Double Blossom xx – Week 9
What a coincidence that we both decided to study architecture! I love this photo of me at graduation from architecture school. In my four years there, I experienced some of the lowest and highest points of my young live, thus far. There were moments when I thought I wasn’t going to make it. I was at one of the “best” architecture schools in the country and I was pretty sure I didn’t want to be there. How does that even happen?
I remember writing an essay in high school about why history was my favourite subject. Learning about people and the reasons behind their actions was something I always found fascinating. I think it’s because when it comes down to it, I am a very nosey person and probably should have read anthropology where a curiosity in people is a prerequisite!
As it turns out, my decision to become an architect was heavily influenced by the architecture of my school; an all girls’ school founded at the beginning of the 20th century and designed by one of the country’s first female architects, Theodate Pope Riddle. She designed the building to engender and support community spirit, which became an important hallmark of the school’s graduates.
The school had two physical hearts; the Quad and Red Hall. Every space we used and lived in— our classrooms, the chapel, the dining room, our dorms — looked onto the courtyard space, which we referred to as the quad. Red Hall was where we met for all sorts of reasons when we needed to gather from assemblies to informal dramas. It also functioned like a big living room where we could meet up with friends during break or just sit quietly to read or write a letter. Yes, we wrote letters in those days! The key was that in order to get anywhere around the building, you had to go through this room, maximising the opportunities for unplanned, casual interactions. My memories of school always go back to Red Hall with its plush red carpet and the quiet buzz of girls on sofas or hanging over the balconies above to chat to someone sitting below. The smell of baking cookies or boiled cabbage from the dining room down the hall was always wafting through. I sadly don’t have any photos of me in Red Hall but if you swipe right, that’s me at graduation in the quad.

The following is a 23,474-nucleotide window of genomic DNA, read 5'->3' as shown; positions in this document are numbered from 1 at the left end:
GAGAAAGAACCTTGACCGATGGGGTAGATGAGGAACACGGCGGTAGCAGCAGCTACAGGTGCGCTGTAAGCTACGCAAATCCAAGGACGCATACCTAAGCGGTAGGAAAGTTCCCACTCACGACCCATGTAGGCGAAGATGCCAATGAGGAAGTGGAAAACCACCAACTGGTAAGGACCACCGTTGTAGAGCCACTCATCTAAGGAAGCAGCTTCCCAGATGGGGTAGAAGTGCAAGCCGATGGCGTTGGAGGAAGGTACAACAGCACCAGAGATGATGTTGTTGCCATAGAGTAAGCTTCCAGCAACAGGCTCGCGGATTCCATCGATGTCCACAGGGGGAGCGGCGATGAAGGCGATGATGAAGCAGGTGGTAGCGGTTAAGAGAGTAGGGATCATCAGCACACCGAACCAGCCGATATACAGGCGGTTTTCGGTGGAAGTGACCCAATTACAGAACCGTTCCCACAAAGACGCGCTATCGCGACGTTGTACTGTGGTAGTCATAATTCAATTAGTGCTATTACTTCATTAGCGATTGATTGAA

It’s funny. When I went around looking at schools with my sons, they first thing I always tired to suss out was where the heart of the school was.
Looking back, I guess it was the intersection between design and human behaviour that interested me. I was disappointed when I got to architecture school because I felt that there was too much emphasis placed on form and not enough on how people actually use or want to use spaces. It took me many years to realise that my interests were not wrong, just misaligned with the institution’s ideology. In my third year, instead of quitting (that’s how low it got), I went on an exchange that my university had with Cambridge. An eye opening experience, which gave me a much needed broader perspective, helping me with my personal development. I returned to Harvard less worried about doing what I thought was right and more focused on what doing what I felt was right. And in doing so, I aced my thesis.
I don’t regret studying architecture. Design or iterative thinking is one of the most important skills I took away from that experience. I met some amazing people who are still good friends today, including the man who became my husband. He’s the one with the big smile behind me to my right. While I am smiling with relief that I made it through, he’s smiling because he was and still always smiling.
Lots of love, Xtine.
The above post is part of Double Blossom xx, an Instagram project I started with photographer Christina Wilson Elms during lockdown. Each week we post a photo of ourselves and write a letter to the other on an agreed theme. If you are interested in reading our stories, you can find us on Instagram at Double Blossom xx — Two London sistas share stories about being Chinese in the UK and the US. Same age, same name; almost.